Holownia’s work gives permission to see beyond the obvious and the mundane. His photographs hint at untold, unseen stories, latent in the world around us. He asks his viewers to quiet their lives and minds, to seek out the faces in the fire and the wolves in the rocks. Holownia’s work proves Thoreau’s point that what matters is what you see, and in his seeing we are able to look at the world in a new way, to feel ourselves suspended in the passage of time, resilient like a tree in a storm.
At the heart of Thaddeus Holownia’s photographic enterprise is the need to look hard at what matters and to fix the memory of that looking. All his work has been about considered regard, about the intimate relationship between the eye of perception and the “I” of the perceiving photographer.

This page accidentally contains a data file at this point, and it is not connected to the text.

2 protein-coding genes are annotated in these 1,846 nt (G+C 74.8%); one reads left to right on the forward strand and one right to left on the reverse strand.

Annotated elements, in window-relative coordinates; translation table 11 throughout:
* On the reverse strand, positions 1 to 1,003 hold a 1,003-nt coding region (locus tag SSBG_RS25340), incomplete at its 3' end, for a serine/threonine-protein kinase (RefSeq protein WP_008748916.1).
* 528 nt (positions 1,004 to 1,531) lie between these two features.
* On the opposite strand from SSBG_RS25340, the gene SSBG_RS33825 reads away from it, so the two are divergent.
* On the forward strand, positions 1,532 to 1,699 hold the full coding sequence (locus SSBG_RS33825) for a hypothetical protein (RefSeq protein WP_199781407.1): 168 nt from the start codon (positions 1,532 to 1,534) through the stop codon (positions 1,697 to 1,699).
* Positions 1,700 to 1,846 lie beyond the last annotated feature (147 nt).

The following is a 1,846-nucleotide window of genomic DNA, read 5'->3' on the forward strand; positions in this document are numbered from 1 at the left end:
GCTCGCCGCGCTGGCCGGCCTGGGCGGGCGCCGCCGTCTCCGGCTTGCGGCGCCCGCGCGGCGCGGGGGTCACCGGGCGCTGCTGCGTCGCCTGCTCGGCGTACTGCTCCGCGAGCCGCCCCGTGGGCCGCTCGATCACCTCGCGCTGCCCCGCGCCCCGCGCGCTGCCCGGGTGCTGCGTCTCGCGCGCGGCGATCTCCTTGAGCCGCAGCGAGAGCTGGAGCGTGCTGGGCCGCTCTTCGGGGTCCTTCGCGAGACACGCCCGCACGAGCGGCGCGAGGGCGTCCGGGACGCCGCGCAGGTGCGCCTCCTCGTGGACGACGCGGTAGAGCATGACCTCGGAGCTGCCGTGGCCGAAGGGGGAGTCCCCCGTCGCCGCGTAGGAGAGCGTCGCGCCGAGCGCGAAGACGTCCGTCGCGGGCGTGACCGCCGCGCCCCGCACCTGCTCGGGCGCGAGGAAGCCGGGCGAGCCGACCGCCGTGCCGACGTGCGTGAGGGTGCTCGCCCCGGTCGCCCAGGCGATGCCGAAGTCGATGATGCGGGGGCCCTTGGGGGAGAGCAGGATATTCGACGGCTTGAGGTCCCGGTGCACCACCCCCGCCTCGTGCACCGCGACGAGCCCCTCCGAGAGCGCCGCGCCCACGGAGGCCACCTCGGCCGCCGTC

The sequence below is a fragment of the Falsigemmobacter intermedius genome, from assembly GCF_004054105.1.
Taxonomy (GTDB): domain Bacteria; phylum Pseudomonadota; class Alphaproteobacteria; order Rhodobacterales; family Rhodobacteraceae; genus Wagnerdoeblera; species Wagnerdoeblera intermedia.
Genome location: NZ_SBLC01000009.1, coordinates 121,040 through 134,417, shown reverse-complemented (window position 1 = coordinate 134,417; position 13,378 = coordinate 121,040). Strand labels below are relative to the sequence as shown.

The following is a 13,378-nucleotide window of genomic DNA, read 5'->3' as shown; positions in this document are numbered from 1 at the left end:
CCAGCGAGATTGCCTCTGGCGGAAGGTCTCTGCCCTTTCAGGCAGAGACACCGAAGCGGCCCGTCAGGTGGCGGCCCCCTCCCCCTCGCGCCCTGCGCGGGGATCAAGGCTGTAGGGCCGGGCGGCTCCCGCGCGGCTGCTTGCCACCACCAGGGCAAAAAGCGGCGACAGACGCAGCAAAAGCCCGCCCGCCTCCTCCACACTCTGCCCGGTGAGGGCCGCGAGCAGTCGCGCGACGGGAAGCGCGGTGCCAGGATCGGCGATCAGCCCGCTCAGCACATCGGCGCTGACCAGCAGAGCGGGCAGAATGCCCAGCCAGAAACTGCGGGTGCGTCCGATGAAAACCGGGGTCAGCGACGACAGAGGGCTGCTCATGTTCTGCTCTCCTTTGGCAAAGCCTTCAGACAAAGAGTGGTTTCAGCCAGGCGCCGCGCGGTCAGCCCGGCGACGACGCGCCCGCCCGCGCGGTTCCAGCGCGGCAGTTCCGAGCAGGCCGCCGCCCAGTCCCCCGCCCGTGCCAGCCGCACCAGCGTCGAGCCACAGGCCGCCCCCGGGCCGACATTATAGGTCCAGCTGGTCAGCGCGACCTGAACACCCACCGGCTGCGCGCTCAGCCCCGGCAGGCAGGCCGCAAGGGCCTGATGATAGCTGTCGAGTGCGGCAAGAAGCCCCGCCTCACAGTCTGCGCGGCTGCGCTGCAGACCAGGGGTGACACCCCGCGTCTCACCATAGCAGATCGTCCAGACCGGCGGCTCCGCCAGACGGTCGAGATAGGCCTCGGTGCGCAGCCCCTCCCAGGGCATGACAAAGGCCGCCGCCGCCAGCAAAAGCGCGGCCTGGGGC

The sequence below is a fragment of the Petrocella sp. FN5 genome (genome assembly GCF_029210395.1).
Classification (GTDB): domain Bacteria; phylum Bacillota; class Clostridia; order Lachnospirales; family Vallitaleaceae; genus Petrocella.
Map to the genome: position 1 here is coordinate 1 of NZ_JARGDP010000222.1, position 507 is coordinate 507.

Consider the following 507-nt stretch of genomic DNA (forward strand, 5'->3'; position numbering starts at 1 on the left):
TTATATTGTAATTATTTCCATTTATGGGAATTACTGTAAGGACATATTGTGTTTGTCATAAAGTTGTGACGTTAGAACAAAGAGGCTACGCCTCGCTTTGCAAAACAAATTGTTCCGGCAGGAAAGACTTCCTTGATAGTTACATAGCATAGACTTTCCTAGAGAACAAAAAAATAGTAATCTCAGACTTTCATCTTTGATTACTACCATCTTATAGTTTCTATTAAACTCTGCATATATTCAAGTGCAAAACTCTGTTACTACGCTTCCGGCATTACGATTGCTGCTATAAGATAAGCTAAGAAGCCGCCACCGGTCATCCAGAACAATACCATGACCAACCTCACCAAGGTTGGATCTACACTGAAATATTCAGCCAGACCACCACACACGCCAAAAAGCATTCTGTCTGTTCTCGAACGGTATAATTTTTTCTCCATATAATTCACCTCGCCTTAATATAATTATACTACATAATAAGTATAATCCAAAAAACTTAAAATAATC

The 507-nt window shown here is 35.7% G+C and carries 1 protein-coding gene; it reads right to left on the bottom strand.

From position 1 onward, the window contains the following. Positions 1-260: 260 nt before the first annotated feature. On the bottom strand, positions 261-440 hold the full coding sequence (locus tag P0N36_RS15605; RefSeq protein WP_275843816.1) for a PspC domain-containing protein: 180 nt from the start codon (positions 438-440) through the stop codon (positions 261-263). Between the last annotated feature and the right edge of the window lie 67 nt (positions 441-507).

In his Series, Thaddeus Holownia deals with things small and insignificant but specific to the immediate sphere, in order to arrive at statements about the greater whole.
Fundamental roles in his photographic examinations are played by human intrusion into the natural environment, the power of time to bring about change, and the possibilities of human subjects to be reflected in objects. All three groups of works are series, but there is different intention behind such use of repetition. If one were to call Headlighting a sociogram of the mid-seventies, then the photographs of Rockland Bridge portray the continuous flow of time. The images of Jolicure Pond are notations of atmospheric changes, but at the same time an attempt to describe cyclical recurrence and therefore something endless and eternal.